FAQ

What is Narcotics Anonymous? N.A. is a fellowship of men and women who share their experience, strength and hope with each other that they may solve their common problem and help others to recover from addiction.

How does it work? The core of the Narcotics Anonymous recovery program is the twelve steps which include admitting there is a problem, seeking help, engaging in a thorough self-examination, confidential self-disclosure, making amends for harm done, and helping drug addicts who want to recover.

How do I know if I have a problem? This is a question only you can answer. All of us have preconceived ideas of what an addict is. There is nothing shameful about being an addict once you begin to take positive action. If you can identify with our problems, you may be able to identify with our solution.

I think I might have a problem. What do I need to do to get help? If you need immediate help, you can call our 24 hour helpline at 1-800-974-0062 and ask to speak with a recovering addict. We also suggest you attend one of our meetings as soon as possible and let someone there know you are new and seeking help.

I think one of my family members has a problem with drugs, what can I do? It is our experience there is not much we can do other than suggest that person go to an N.A. meeting. It is up to that person whether or not they wish to admit they have a problem and are willing to seek help. The person with the problem can call our 24 hour helpline at 1-800-974-0062 and ask to speak with a recovering addict who may be able to offer more assistance.

What happens at an N.A. meeting? Members share their successes and challenges in overcoming active addiction and living drug-free productive lives through application of the principles contained within the Twelve Steps and Twelve Traditions of NA.

Does it cost anything to attend? There are no dues or fees for N.A. membership. An N.A. group will usually have a collection during the meeting to cover expenses, such as rent, coffee, etc., and to this all members are free to contribute as much or as little as they wish.

Can anyone attend N.A. meetings? There are two types of N.A. meetings, open meetings and closed meetings. Anyone may attend an open N.A. meeting regardless of whether they have a problem or not. This includes family members, professionals, students, etc. Only those who think they may have a problem with drugs or may consider themselves addicts may attend closed meetings. This is to insure the anonymity of members who wish to have their identity remain private.

Is N.A. only for “narcotics” addicts? No. We believe our problem is not the use of any specific drug or group of drugs. Our problem is the disease of addiction, and our program is one of abstinence from all drugs.

How do I join? You are an N.A. member if and when you say so. The only requirement for N.A. membership is a desire to stop using.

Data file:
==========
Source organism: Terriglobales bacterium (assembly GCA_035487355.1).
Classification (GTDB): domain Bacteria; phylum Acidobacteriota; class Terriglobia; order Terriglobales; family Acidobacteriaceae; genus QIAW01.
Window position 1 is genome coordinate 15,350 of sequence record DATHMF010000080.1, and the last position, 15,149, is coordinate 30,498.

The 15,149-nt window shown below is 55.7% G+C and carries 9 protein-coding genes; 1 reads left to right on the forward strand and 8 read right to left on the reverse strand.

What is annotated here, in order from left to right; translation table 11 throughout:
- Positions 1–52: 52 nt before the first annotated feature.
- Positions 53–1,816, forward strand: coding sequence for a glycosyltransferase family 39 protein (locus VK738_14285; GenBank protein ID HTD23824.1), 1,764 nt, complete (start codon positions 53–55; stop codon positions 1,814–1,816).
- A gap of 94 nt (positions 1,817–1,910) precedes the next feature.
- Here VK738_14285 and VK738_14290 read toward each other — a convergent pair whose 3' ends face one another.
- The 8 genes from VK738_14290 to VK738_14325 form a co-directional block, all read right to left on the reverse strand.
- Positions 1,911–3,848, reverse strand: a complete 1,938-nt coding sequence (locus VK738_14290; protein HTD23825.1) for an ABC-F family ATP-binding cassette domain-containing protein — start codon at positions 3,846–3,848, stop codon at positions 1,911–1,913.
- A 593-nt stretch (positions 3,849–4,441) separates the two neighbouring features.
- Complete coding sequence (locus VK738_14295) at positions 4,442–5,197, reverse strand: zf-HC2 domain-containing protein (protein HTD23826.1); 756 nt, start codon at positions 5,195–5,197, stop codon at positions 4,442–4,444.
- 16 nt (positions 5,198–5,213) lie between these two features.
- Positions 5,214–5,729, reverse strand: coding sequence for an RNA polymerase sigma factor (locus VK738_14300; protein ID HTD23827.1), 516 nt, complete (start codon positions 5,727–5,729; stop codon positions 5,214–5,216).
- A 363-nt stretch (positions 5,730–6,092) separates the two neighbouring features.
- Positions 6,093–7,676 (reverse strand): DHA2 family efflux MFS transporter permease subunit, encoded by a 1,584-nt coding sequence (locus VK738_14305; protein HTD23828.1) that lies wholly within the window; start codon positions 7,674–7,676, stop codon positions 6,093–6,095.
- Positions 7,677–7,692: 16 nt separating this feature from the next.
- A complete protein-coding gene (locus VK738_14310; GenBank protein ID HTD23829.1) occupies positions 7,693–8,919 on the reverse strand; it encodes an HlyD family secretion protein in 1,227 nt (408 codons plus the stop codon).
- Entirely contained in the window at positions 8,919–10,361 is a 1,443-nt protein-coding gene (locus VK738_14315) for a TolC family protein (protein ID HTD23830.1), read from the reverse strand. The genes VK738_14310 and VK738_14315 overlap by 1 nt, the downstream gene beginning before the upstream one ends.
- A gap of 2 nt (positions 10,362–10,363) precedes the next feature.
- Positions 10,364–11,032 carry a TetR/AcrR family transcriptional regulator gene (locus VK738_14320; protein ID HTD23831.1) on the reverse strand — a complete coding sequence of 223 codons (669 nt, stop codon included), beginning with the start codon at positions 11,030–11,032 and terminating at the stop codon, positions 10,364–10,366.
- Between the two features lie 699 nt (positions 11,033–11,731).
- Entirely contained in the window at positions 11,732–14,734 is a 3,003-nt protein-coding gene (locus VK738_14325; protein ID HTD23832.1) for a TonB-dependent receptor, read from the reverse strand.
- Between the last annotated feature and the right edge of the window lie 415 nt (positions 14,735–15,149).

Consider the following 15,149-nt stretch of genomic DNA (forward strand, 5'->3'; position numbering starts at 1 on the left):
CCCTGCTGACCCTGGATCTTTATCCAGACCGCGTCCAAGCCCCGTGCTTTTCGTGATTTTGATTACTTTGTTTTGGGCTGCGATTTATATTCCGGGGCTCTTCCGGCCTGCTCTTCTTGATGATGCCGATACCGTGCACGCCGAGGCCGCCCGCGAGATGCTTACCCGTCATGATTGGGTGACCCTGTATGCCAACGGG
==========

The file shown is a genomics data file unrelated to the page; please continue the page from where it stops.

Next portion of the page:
Is N.A. a religious organization? No. N.A. is not associated with nor endorses any religious organizations.

If I go to a meeting, does that commit me to anything? No. N.A. does not keep membership files, or attendance records. You do not have to reveal anything about yourself. No one will bother you if you don’t want to come back.

Does N.A. operate Detox or Treatment Centers? No. Although it may be the experience of some of our members to have attended one or both of these types of facilities, N.A. remains simply a fellowship of men and women helping one another recover from the disease of addiction.

Should I go to a Detox or Treatment Center? We cannot answer that question. Only you can decide whether or not to attend a facility. N.A. neither deters or recommends that one attend facilities of these types.

What do you mean when you say “clean”?” Clean” is a term that refers to being abstinent or free of any type of mind or mood altering chemicals.

Does a person have to be clean to attend an N.A. meeting? Newcomers don’t have to be clean when they get here but after the first meeting we suggest that they keep coming back and come back clean. We want the place where we recover to be a safe place. For that reason we ask that no drugs or paraphernalia be brought to any meeting.

How many meetings do I have to go to? Attend as many NA meetings as you can and collect a list of members’ phone numbers to use regularly, especially when the urge for drugs is strong. The number of meetings you attend is up to you, however we suggest that newcomers attend at least a meeting a day for the first 90 days.

Why do people continue to go to meetings after they are cured? We in N.A. believe there is no such thing as a cure for addiction. We can never return to normal using, and our ability to stay away from drugs depends on maintaining our physical, mental, and spiritual health. This we can achieve by going to meetings regularly and putting into practice what we learn there. In addition, we find it helps us to stay clean if we help other addicts.

What is a sponsor? A sponsor is another member of N.A. who has experience in working the Twelve Steps and Twelve Traditions. Someone who is willing to build a supportive, one-on-one relationship with a newcomer in order to help that person understand and work the Twelve Steps. Someone in who we can confide and share things we may not feel comfortable sharing in a meeting.

How do I get a Sponsor? All you have to do is ask. We suggest you go to meetings with an open mind and listen to others and what they are sharing. When you hear someone’s story that you can relate to, ask for that person’s phone number and tell them you are looking for a sponsor. We suggest women get women sponsors and men get men sponsors.

Most of the information is available in more detail in literature published by NA World Services. This page tells what to expect from Narcotics Anonymous. It describes what NA is, What NA does, and what NA does not do.